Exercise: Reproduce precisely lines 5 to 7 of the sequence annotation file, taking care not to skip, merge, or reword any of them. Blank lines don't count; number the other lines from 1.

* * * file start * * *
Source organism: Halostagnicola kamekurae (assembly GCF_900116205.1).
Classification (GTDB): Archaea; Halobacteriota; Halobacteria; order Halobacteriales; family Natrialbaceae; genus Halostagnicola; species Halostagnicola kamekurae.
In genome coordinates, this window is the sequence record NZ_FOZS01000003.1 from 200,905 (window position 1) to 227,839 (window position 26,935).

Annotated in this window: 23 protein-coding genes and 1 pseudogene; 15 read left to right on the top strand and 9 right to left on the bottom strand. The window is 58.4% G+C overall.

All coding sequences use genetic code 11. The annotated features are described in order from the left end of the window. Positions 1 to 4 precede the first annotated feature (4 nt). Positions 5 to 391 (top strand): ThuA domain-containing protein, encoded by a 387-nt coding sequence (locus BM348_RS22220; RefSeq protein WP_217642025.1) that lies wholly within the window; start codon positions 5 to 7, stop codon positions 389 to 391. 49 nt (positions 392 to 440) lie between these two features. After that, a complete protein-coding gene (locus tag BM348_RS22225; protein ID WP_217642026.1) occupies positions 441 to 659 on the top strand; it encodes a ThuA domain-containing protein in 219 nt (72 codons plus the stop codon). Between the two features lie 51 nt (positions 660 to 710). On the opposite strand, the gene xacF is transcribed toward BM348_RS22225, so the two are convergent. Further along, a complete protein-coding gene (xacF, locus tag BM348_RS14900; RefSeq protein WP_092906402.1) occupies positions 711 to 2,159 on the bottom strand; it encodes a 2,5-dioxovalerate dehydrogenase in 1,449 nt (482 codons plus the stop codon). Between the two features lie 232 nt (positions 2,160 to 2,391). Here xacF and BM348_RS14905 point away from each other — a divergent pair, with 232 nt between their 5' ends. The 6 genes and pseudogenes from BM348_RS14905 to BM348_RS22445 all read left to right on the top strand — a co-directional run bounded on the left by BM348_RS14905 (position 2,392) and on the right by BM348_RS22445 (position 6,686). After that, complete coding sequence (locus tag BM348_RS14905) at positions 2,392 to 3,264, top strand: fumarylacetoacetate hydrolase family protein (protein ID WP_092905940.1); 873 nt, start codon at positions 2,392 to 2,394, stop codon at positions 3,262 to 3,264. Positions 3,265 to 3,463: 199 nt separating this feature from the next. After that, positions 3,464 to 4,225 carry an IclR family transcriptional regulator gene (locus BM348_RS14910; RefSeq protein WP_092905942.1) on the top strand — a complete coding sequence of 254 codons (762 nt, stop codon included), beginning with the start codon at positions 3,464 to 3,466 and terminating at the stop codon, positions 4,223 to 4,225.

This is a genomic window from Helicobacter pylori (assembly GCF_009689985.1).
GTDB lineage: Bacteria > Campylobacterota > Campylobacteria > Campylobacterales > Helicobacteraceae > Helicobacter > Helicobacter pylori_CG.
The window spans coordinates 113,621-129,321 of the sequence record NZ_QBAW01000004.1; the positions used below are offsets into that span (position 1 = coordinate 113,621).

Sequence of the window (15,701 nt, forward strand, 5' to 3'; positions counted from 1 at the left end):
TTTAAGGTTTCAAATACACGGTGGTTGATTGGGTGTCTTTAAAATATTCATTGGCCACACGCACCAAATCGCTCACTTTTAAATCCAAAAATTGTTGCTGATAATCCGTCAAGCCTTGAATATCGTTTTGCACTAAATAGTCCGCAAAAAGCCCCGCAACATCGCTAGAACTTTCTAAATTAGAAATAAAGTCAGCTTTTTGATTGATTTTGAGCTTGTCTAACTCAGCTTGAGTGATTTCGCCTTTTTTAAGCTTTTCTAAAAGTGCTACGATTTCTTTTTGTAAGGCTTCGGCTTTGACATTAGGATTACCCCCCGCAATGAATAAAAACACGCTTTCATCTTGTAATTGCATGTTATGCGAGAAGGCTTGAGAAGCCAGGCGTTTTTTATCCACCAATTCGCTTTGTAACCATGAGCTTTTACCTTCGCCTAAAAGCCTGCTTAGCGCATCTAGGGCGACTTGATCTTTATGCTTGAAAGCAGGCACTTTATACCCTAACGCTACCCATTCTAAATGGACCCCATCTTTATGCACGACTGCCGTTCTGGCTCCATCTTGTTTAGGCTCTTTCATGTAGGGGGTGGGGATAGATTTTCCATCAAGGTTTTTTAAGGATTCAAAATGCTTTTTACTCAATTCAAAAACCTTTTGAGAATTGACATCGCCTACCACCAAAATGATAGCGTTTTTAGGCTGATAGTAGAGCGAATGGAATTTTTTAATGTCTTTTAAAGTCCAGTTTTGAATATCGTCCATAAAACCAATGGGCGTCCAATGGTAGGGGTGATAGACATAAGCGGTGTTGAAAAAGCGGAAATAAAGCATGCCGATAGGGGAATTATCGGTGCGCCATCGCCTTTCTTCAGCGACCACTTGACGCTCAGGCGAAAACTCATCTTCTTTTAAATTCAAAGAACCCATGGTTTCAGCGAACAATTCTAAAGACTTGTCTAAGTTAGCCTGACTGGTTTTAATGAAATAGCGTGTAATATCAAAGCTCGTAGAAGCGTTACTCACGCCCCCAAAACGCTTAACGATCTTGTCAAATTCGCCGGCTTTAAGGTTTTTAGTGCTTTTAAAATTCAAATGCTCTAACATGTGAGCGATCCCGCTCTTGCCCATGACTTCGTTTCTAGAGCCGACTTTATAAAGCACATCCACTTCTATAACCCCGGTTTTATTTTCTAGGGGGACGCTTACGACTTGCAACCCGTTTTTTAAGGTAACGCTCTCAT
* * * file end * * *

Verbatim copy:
All coding sequences use genetic code 11. The annotated features are described in order from the left end of the window. Positions 1 to 4 precede the first annotated feature (4 nt). Positions 5 to 391 (top strand): ThuA domain-containing protein, encoded by a 387-nt coding sequence (locus BM348_RS22220; RefSeq protein WP_217642025.1) that lies wholly within the window; start codon positions 5 to 7, stop codon positions 389 to 391. 49 nt (positions 392 to 440) lie between these two features. After that, a complete protein-coding gene (locus tag BM348_RS22225; protein ID WP_217642026.1) occupies positions 441 to 659 on the top strand; it encodes a ThuA domain-containing protein in 219 nt (72 codons plus the stop codon). Between the two features lie 51 nt (positions 660 to 710). On the opposite strand, the gene xacF is transcribed toward BM348_RS22225, so the two are convergent. Further along, a complete protein-coding gene (xacF, locus tag BM348_RS14900; RefSeq protein WP_092906402.1) occupies positions 711 to 2,159 on the bottom strand; it encodes a 2,5-dioxovalerate dehydrogenase in 1,449 nt (482 codons plus the stop codon). Between the two features lie 232 nt (positions 2,160 to 2,391). Here xacF and BM348_RS14905 point away from each other — a divergent pair, with 232 nt between their 5' ends. The 6 genes and pseudogenes from BM348_RS14905 to BM348_RS22445 all read left to right on the top strand — a co-directional run bounded on the left by BM348_RS14905 (position 2,392) and on the right by BM348_RS22445 (position 6,686). After that, complete coding sequence (locus tag BM348_RS14905) at positions 2,392 to 3,264, top strand: fumarylacetoacetate hydrolase family protein (protein ID WP_092905940.1); 873 nt, start codon at positions 2,392 to 2,394, stop codon at positions 3,262 to 3,264. Positions 3,265 to 3,463: 199 nt separating this feature from the next. After that, positions 3,464 to 4,225 carry an IclR family transcriptional regulator gene (locus BM348_RS14910; RefSeq protein WP_092905942.1) on the top strand — a complete coding sequence of 254 codons (762 nt, stop codon included), beginning with the start codon at positions 3,464 to 3,466 and terminating at the stop codon, positions 4,223 to 4,225.

This is a genomic window from Helicobacter pylori (assembly GCF_009689985.1).
GTDB lineage: Bacteria > Campylobacterota > Campylobacteria > Campylobacterales > Helicobacteraceae > Helicobacter > Helicobacter pylori_CG.